What does a dietary aide do?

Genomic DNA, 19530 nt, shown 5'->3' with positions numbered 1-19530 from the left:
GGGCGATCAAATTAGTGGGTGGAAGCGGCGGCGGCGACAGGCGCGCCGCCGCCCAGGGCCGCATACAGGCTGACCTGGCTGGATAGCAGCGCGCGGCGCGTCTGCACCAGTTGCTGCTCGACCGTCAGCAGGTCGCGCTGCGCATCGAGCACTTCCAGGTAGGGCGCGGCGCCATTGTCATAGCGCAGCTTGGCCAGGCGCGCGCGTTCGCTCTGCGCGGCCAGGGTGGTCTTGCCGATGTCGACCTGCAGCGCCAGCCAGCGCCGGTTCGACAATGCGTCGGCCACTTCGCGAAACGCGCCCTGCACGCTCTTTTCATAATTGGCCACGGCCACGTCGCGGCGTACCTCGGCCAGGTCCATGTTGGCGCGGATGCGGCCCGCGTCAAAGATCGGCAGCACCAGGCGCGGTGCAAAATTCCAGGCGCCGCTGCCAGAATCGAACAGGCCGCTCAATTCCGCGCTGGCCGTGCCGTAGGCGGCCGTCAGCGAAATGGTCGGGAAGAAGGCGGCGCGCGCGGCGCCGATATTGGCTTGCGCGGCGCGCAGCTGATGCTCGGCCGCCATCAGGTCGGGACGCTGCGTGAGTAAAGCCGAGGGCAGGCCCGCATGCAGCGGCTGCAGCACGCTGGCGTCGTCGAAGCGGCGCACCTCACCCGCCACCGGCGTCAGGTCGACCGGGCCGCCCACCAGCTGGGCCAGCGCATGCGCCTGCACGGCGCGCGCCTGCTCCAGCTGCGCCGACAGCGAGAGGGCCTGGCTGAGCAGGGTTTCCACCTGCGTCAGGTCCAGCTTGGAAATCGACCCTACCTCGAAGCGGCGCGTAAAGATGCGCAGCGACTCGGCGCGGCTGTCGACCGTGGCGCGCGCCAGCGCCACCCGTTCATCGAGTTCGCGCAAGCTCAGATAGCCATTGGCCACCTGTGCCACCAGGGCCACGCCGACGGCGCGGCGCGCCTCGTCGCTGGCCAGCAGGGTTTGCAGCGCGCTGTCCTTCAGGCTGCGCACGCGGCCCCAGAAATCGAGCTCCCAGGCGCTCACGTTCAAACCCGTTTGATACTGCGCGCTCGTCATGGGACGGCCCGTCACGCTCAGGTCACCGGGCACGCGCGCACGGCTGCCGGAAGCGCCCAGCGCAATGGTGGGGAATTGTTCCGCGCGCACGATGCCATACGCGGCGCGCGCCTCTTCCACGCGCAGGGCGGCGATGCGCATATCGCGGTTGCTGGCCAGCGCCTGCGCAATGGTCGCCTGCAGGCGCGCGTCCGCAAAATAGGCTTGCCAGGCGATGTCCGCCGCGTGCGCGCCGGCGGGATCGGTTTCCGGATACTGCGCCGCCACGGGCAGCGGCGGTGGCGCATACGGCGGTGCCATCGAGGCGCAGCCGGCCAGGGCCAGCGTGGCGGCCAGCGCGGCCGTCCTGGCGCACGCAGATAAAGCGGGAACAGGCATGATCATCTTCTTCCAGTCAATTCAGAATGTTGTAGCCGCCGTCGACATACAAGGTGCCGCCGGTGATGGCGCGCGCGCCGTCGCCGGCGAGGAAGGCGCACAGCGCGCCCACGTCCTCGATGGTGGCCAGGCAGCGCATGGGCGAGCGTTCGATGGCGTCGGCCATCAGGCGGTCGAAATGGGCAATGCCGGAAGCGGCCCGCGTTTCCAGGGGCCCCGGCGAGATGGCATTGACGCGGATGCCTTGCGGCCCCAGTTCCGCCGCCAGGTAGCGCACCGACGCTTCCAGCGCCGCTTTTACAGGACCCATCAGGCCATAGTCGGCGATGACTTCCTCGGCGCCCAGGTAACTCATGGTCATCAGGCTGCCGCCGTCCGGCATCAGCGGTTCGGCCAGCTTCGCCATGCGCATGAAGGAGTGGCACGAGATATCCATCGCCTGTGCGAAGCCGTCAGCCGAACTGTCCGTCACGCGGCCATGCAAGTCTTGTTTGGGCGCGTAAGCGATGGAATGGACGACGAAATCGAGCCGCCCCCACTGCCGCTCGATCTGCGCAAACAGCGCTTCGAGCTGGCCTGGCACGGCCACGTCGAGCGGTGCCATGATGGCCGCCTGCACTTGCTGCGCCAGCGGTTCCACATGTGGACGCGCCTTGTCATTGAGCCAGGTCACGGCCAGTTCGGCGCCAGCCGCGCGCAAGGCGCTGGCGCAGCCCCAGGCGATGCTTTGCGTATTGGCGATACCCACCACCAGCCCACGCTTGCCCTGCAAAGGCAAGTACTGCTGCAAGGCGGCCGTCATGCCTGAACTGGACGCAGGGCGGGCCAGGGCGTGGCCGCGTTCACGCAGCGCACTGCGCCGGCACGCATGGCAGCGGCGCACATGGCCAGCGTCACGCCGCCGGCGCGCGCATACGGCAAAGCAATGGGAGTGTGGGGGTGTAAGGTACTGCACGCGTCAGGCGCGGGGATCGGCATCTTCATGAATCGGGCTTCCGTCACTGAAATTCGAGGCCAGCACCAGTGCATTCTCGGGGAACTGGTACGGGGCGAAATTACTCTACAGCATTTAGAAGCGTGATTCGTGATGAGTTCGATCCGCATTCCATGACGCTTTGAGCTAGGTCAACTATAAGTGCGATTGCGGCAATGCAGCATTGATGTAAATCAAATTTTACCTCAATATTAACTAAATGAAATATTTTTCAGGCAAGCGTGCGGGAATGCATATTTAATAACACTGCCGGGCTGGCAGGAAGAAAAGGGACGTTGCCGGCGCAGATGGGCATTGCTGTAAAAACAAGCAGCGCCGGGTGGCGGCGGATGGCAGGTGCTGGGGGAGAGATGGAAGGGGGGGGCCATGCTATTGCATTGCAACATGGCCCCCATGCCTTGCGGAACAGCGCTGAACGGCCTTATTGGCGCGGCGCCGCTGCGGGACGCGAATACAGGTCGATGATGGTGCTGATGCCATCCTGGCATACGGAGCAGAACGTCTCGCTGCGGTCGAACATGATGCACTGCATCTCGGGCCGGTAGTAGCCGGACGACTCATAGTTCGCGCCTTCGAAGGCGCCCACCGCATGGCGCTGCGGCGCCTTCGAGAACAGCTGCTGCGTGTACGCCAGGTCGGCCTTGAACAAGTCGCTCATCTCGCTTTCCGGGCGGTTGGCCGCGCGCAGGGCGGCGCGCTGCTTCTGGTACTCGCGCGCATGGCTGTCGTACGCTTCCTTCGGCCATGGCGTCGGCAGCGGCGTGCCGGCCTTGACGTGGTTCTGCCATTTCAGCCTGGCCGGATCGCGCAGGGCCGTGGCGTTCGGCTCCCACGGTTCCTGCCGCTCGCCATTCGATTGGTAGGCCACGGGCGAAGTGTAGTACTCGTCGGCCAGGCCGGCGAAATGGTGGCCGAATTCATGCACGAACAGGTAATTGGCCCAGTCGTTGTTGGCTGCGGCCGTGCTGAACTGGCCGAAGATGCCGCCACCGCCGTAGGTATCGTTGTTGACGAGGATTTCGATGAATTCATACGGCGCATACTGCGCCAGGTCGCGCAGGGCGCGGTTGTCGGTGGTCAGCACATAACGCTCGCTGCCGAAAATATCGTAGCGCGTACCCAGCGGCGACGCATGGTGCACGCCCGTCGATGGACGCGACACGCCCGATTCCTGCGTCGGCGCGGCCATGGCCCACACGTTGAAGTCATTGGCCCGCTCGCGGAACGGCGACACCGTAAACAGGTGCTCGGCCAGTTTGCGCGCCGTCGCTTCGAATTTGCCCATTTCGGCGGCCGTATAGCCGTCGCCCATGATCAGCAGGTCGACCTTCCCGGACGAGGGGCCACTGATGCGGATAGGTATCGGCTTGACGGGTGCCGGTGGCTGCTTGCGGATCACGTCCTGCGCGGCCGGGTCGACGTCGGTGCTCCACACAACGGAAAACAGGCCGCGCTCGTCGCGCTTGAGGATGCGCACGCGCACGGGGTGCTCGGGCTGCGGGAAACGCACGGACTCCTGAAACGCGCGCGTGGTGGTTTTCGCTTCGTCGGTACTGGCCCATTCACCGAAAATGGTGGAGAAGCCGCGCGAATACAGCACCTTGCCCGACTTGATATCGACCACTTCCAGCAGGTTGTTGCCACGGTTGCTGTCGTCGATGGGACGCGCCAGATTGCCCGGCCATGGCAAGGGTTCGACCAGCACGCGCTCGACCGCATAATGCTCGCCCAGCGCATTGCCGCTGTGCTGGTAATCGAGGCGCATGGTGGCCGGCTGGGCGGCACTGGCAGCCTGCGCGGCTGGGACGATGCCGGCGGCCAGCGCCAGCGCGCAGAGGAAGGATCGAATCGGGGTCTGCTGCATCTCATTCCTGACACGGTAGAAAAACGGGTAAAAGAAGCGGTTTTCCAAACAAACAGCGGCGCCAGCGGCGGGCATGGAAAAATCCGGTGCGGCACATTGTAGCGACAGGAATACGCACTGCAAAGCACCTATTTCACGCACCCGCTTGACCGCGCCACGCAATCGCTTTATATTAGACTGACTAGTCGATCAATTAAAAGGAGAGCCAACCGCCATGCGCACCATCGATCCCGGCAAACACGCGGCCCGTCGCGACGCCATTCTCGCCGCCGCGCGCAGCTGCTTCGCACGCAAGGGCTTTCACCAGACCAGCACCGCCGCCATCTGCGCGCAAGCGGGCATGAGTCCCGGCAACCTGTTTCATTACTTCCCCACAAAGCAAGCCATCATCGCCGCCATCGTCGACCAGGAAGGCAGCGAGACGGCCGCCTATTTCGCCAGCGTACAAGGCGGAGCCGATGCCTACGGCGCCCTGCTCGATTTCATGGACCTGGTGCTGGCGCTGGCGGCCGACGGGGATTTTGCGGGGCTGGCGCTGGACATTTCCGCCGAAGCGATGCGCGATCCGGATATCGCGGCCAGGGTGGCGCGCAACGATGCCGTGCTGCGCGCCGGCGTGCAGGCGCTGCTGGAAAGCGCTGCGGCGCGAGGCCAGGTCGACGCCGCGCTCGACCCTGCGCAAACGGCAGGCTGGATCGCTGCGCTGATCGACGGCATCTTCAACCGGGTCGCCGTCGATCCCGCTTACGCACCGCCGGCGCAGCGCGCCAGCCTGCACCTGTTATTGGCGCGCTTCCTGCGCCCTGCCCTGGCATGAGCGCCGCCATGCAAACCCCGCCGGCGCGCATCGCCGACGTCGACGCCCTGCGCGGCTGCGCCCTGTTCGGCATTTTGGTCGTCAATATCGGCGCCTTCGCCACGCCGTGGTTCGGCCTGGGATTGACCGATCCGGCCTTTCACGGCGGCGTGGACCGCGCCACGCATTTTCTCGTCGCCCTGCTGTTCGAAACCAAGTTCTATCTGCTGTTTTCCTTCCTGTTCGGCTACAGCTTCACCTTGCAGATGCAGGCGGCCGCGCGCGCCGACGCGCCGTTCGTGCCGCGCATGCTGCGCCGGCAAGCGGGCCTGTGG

From time to time, we all rely on someone else to prepare our food. Dietary aides help prepare food, serve meals, and clean up in the kitchen in a dining hall, or in residents’ or patients’ rooms at assisted living facilities and hospitals. As a dietary aid, you carry out a variety of tasks to support the food preparation process in accordance with residents’ or patients’ medical nutrition therapy diets and by federal, state, and facility sanitation and infection control regulations. Typically, you report to a dietary cook or manager. A well-respected dietary aide is kind and patient, and respects the rights of residents, patients, and their families. To thrive in this role, you need to be able to complete your tasks according to schedule and be able to lift heavy goods. As a dietary aide, you sometimes need to help patients and residents eat their meals, and you always report back to your manager about food intake. You take the lead in maintaining a clean workspace and wash dishes and kitchen equipment. Additionally, you track food and non-food items, plan menus, track expenses, set up and take down dining areas, remove garbage, and help out with nutrition educational efforts. You must be able to meet the physical demands of the job and follow instructions for recipes, dietary needs, and meal orders. Experience working in institutional food service and knowledge of dietetics will help you stand out. Depending on your facility and state, you may be required to participate in training, continuing education classes, or have a certificate related to food service such as ServSafe. There is no formal career or education path for this role and employers typically do not require a degree.